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The inventor of the first personal computer in the world advocatesa conceptual shift in the way companies will have to nurture customersand seek innovations in products or…
The inventor of the first personal computer in the world advocates a conceptual shift in the way companies will have to nurture customers and seek innovations in products or services that were designed to satisfy yet to be defined needs.
In The Great Derangement, the Indian writer Amitav Ghosh examines the present inability to understand and represent the scale and violence of the environmental crisis. The…
In The Great Derangement, the Indian writer Amitav Ghosh examines the present inability to understand and represent the scale and violence of the environmental crisis. The book is a passionate awakening call for collective action to drive change, with Ghosh clearly identifying the limits of the present framework of values, which inhibits politicians, industrialists and economists from moving towards a truly sustainable civilization. In the Anthropocene, non-human and post-human factors are raising questions about the concept of a silent Nature that can be domesticated for human advantage and the perspective of continuous progress – both of which have dominated the modern age. Nevertheless, the detailed scientific analysis of the violation of the planet’s limited capacities continues to be refuted, triggering irrational, short-term utilitarian behaviours which are preventing the fundamental changes required for the transition to sustainable development. Artists, philosophers and writers can play an invaluable role in reframing our ways of thinking, filling the gap between scientific knowledge and emotional perception. Pioneering artistic experiments are appearing all over the world, from both well-established and emerging artists, and through collective processes, and this cultural movement is setting the scene for a new wave of eco-entrepreneurs driven by the altruistic mission of saving the planet. As has happened in many previous crises, it is again in the hands of artists to redefine how we perceive ourselves and so to support the emergence of new ideas, new learning, and finally to shape society and the economy around a renewed sense of the future for humankind on Earth.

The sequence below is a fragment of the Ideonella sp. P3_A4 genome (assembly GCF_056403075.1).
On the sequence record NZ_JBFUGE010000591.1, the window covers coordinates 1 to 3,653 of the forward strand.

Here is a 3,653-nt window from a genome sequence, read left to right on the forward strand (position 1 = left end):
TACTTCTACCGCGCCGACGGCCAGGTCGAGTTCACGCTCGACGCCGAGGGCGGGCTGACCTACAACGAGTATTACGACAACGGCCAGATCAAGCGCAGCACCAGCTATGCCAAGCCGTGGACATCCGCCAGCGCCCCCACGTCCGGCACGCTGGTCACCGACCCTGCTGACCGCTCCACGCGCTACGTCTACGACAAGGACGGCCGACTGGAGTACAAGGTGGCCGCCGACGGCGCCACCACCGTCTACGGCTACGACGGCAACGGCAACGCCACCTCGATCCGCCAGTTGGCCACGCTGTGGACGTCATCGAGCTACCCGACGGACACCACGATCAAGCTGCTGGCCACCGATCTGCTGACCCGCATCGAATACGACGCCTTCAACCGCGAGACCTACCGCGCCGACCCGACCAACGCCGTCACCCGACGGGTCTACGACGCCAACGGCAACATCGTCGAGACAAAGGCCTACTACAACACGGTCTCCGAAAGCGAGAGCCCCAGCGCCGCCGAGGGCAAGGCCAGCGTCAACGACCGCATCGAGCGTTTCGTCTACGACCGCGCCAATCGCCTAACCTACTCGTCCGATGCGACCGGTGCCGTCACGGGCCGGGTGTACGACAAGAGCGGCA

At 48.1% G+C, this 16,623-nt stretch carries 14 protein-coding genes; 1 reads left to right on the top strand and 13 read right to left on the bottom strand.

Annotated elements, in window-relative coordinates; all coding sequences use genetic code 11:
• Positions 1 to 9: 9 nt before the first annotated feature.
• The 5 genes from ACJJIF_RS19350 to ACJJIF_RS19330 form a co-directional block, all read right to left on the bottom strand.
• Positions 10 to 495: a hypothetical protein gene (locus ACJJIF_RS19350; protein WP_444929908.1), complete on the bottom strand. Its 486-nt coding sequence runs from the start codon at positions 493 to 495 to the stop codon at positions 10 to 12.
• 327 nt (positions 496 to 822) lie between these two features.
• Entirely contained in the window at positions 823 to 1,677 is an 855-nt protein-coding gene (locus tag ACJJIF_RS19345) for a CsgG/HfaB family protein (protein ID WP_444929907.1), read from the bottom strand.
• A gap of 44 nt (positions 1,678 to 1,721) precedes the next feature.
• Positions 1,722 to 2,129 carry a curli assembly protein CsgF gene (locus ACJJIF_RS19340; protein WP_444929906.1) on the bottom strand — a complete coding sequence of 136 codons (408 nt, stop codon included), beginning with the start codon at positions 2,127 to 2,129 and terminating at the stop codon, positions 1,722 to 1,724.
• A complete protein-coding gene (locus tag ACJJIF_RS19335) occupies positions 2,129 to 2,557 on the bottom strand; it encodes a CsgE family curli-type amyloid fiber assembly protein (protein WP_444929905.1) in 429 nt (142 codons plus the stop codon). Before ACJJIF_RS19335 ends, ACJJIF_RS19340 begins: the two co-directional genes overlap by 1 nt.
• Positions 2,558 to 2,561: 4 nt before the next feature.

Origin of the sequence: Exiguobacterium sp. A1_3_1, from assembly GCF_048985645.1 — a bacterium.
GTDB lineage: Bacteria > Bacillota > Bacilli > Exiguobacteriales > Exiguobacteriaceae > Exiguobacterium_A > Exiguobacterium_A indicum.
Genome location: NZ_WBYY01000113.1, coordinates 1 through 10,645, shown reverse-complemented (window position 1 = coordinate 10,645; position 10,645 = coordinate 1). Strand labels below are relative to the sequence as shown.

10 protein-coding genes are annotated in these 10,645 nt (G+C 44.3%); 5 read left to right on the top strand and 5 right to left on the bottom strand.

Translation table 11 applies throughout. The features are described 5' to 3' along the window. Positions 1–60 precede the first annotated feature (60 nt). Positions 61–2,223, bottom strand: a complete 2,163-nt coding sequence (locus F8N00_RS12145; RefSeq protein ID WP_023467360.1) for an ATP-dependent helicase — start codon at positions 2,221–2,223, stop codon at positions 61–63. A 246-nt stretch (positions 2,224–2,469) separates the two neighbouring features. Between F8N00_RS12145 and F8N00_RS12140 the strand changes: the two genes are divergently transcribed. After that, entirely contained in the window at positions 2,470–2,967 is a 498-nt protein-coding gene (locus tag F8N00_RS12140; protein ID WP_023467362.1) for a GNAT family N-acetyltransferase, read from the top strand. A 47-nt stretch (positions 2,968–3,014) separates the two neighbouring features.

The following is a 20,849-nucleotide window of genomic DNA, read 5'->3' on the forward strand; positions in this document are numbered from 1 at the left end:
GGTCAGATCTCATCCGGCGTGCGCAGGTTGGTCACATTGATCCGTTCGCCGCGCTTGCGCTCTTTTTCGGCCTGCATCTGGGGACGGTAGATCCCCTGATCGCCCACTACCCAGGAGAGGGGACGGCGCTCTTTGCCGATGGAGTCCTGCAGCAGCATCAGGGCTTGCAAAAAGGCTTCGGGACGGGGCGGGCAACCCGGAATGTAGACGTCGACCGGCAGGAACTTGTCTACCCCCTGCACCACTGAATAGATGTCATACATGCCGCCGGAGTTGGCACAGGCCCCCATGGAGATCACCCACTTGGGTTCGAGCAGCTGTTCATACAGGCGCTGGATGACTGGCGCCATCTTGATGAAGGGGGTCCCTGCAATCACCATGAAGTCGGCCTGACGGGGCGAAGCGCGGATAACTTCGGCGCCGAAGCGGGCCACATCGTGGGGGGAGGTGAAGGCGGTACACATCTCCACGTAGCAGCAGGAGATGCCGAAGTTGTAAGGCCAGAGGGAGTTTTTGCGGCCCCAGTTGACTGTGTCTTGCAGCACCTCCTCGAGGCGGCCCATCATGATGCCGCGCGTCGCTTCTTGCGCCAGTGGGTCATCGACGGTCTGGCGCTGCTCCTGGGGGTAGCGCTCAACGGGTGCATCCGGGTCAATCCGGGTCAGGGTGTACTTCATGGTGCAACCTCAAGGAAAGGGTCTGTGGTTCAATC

An inexorable pursuit of economic gain has ushered in fashionable, entrepreneurial manoeuvres in the arts. This has led not only to the acceptance of new sectoral…
An inexorable pursuit of economic gain has ushered in fashionable, entrepreneurial manoeuvres in the arts. This has led not only to the acceptance of new sectoral categories, such as the creative industries, but also to a form of creative industrialization that encourages additive injections of market logic and notions of entrepreneurial value to an erstwhile dependent culture of the arts. Normative silo-based analyses continue unabated in the gnostic worlds of both the arts and entrepreneurship, with a tendency for the latter to ‘rescue’ the ‘failing’ arts. Application of market logic can, however, ignore the multivalence of entrepreneurship or the rich textures of meaning provided by the arts. It is suggested that a consideration of the centrality of imagination offers insights into different forms of value creation in entrepreneurship and of the creative entrepreneurial dimensions in the arts. A review is presented of how entrepreneurship has positioned itself in the arts and questions are raised about the constraints of a market logic approach. It is argued that such an approach promotes a deficit model of the arts and a stagnant, status quo understanding of entrepreneurship. By exploring various arts movements, such as the Bauhaus project, the legacy of Joseph Beuys’s philosophy and the unique, needs-focussed work of the Japanese architect Shigeru Ban, creative latitude can be found in the meaning of entrepreneurship as the mobilization of the resources of imagination.